Class-action lawsuit filed on behalf of passengers in fatal Icefield bus crash
CALGARY — A class-action lawsuit alleging the defendants acted recklessly and unreasonably has been filed against the operators of a tour bus involved in a fatal rollover at Jasper National Park’s Columbia Icefield.
Three people were killed and 14 others suffered life-threatening injuries on July 18 when the red-and-white, all-terrain Ice Explorer lost control while carrying passengers on the road to the Athabasca Glacier.
The bus rolled about 50 metres down a moraine embankment before coming to rest on its roof. The bus was carrying 27 people.
Named in the statement of claim filed in Calgary are Brewster Travel Canada Inc., Viad Corp, Glacier Park Inc., Brewster Inc., Brewster Tours, Banff-Jasper Collection Holding Corp. and the unidentified driver of the coach.
“The defendants knew or ought to have known that there was a significant risk to the plaintiff and class members and that the accident was a reasonably foreseeable result of failing to take adequate measures to prevent such incidents,” reads the claim.
“The accident was caused solely by the negligence, gross negligence, or intent of the defendants.”
None of the allegations has been proven in court.
A spokeswoman for Pursuit, the company that runs the Columbia Icefield tours, said it couldn’t comment on pending litigation.
“We continue to actively support a transparent and multi-agency investigation into the cause of this tragic accident. The results of this investigation, once completed, will be shared with the public,” Tanya Otis said in an email.
The lead plaintiff is Devon Ernest, 22, from North Battleford, Sask., who was on the tour with his girlfriend, Dionne Durocher of Canoe Narrows, Sask., and his cousin Winnie Ernest.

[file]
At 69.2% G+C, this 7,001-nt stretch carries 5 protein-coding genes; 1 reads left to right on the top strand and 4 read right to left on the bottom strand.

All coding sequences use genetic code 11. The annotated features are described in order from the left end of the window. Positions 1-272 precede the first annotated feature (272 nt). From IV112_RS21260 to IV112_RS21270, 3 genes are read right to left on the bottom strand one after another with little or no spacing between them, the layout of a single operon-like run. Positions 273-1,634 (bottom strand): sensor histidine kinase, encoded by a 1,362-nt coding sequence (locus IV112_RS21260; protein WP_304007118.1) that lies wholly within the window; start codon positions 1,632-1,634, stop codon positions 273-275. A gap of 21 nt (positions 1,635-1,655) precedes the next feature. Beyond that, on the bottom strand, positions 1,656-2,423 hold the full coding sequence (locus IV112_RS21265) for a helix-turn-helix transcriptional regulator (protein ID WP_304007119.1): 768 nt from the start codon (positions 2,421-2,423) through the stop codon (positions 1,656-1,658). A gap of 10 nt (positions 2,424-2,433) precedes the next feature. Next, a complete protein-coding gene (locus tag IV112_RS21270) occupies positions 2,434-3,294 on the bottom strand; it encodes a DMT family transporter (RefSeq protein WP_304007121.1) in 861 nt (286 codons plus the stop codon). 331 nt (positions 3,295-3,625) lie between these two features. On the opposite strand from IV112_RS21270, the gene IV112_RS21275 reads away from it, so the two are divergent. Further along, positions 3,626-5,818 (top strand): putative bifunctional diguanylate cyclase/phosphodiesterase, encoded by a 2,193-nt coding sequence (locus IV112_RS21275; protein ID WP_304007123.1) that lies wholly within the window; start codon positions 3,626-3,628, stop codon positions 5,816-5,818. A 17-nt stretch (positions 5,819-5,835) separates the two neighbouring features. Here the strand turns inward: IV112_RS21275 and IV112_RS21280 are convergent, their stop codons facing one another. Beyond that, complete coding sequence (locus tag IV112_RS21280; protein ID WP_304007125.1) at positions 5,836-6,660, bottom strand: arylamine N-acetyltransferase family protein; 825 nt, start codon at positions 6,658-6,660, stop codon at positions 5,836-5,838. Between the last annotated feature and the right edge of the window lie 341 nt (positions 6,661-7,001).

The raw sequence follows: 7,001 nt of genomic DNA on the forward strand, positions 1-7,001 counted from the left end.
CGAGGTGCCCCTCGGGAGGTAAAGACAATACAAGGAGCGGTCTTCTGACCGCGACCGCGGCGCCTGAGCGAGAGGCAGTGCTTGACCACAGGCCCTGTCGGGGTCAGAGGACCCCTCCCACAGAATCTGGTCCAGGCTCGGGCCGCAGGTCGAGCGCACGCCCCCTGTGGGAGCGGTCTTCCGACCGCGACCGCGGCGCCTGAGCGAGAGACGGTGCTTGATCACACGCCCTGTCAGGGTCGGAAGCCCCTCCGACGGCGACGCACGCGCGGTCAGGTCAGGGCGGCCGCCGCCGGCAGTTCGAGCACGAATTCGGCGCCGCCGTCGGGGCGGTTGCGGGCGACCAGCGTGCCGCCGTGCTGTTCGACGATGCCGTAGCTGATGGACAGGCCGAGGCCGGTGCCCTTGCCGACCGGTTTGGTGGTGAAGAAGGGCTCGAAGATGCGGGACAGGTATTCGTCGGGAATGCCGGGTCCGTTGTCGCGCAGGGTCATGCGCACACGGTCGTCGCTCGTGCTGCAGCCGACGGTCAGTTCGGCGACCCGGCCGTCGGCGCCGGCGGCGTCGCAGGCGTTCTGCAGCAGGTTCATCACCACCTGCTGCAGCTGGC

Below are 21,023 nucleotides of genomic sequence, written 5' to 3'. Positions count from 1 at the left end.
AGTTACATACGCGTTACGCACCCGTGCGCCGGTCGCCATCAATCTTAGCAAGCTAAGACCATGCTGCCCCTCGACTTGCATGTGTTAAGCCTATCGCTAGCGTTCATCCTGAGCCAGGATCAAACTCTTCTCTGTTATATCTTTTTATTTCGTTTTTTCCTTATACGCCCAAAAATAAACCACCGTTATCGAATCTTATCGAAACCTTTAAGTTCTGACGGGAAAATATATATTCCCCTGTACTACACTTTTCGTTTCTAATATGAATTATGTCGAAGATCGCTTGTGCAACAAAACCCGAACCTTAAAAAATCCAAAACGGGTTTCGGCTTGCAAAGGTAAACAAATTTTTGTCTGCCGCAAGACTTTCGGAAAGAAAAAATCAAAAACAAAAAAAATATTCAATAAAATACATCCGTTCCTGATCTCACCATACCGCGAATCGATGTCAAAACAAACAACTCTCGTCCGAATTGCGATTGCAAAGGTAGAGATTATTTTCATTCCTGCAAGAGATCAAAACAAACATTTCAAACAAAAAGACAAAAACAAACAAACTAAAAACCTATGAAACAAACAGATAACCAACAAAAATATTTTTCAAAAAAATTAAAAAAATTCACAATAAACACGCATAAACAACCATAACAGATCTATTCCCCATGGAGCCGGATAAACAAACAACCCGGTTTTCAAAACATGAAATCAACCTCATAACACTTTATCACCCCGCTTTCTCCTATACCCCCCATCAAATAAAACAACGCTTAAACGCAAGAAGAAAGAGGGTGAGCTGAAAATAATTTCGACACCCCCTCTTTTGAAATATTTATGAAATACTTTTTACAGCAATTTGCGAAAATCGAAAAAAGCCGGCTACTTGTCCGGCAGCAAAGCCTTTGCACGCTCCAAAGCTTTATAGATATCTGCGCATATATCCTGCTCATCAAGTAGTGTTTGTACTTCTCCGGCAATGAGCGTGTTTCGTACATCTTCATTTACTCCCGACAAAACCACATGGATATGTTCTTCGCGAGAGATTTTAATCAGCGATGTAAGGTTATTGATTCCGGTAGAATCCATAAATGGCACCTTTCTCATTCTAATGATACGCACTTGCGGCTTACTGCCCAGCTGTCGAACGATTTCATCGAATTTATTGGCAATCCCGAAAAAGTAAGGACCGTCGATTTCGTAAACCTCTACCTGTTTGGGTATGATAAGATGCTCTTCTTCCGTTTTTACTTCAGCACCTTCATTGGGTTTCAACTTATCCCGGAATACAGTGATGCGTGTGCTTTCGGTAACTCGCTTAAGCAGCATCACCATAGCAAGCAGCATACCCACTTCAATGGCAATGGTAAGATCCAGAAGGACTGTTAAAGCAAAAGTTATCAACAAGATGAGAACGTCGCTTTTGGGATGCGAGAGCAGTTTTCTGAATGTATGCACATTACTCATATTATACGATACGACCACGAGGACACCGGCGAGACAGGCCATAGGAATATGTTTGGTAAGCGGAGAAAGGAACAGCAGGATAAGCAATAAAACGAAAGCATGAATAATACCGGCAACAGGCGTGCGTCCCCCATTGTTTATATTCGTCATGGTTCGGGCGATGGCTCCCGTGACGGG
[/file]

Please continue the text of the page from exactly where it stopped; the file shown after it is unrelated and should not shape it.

Durocher died at the scene.
“I’m not doing so good. I’m just trying to hold on,” Ernest told The Canadian Press.
He suffered a concussion, a fractured wrist and lacerations to his head and hands.
“Someone was at fault. Someone or something could have been changed,” Ernest said.
“I don’t know how this happened.”
Ernest said the driver gave limited safety instructions before the bus took off. He said she pointed out the rear exit and how to open windows.
Rick Mallett, a litigation lawyer with James H. Brown and Associates in Edmonton, said in an interview, that the accident should never have happened.
“It’s such a tragic outcome for the people that were there for a fun time, especially during this whole COVID situation,” Mallett said.
“It went so terribly wrong, so we took a look at it right away.”
The class action, which so far includes 10 of the 27 people on the bus, must be approved by a judge if it is to go ahead.
It notes there were no seatbelts on the coach and alleges the driver appears to have lost control when going down a steep incline.
“The operator of the tour bus, the defendant Jane Doe, attempted to brake, but was unable to reduce the speed of the tour bus. The tour bus lost traction with the road. The front right tires then approached the embankment and then went over the embankment,” reads the statement of claim.
“The tour bus went over the side of the embankment and rolled over four to six times, with at least two rotations occurring in the air, before coming to a stop on its roof.”
The statement alleges the defendants failed to enact protective measures to prevent the accident.
“The defendants acted recklessly and unreasonably in failing to take reasonable steps to ensure that the tour bus and road were properly maintained, the operator of the tour bus was qualified and taking proper precaution and due care when operating the tour bus, and that the tour bus itself was properly maintained and in suitable mechanical condition.”
Mallett said the RCMP have checked out the bus at a secure location and his law firm will have a mechanic and an accident reconstructionist look at it.
“Was there driver error? What about the mechanical issues? What about the general design of the tour itself and the embankment the tour bus went over?” he said.
The Columbia Icefield is one of the largest non-polar icefields in the world. It spills down from the mountains about 100 kilometres south of Jasper.
Otis said in her email that the buses would not operate for the rest of the 2020 season.
— Bill Graveland
This report by The Canadian Press was first published Aug. 25, 2020